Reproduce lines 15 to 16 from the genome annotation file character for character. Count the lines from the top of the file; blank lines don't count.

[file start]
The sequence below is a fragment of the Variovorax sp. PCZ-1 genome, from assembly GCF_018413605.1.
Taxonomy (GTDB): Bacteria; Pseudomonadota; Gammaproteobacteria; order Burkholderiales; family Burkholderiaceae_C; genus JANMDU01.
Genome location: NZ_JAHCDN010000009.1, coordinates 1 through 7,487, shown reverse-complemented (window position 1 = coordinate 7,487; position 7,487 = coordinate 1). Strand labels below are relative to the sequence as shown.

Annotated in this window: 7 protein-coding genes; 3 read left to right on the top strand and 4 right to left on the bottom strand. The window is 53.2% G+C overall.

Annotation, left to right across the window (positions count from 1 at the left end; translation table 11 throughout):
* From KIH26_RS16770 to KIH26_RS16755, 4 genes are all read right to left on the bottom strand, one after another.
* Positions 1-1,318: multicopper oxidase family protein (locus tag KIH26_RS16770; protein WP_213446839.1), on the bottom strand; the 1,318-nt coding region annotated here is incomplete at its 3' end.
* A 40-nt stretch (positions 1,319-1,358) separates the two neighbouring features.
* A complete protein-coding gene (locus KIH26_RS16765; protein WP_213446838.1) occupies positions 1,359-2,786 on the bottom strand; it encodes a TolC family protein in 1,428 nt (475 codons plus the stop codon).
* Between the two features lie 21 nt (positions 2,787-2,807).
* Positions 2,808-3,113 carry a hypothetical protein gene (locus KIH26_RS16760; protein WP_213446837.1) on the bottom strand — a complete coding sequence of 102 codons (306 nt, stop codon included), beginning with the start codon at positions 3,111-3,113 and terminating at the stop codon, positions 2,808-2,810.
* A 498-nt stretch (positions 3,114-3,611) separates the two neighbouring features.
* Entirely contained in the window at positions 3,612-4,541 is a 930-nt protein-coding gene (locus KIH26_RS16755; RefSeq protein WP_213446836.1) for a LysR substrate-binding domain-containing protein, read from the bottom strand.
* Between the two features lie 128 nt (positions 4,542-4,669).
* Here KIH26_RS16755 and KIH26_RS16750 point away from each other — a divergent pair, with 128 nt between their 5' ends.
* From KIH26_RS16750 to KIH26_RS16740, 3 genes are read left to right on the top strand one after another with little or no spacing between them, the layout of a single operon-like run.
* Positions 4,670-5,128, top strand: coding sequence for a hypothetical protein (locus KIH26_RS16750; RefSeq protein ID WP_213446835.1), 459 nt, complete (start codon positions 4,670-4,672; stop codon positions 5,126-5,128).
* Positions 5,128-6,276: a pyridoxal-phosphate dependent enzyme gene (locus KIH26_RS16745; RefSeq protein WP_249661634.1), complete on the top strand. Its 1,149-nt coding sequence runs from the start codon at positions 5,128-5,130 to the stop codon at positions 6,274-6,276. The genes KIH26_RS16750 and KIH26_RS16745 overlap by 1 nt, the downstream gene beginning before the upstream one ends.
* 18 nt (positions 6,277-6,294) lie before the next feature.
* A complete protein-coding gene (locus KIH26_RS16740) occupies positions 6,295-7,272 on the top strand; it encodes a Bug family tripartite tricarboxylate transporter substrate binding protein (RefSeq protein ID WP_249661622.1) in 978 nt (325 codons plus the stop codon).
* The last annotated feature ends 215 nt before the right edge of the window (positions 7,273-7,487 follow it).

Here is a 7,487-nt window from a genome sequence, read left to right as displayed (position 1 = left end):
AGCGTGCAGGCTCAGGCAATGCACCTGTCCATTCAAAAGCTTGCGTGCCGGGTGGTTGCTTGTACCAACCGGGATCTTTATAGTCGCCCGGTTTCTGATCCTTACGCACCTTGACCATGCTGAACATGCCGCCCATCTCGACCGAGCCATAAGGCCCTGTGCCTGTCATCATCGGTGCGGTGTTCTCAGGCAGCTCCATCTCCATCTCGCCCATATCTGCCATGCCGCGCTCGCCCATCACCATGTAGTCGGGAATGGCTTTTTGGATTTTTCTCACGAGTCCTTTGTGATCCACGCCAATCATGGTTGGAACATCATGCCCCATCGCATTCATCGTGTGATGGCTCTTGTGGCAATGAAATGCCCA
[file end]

* Here KIH26_RS16755 and KIH26_RS16750 point away from each other — a divergent pair, with 128 nt between their 5' ends.
* From KIH26_RS16750 to KIH26_RS16740, 3 genes are read left to right on the top strand one after another with little or no spacing between them, the layout of a single operon-like run.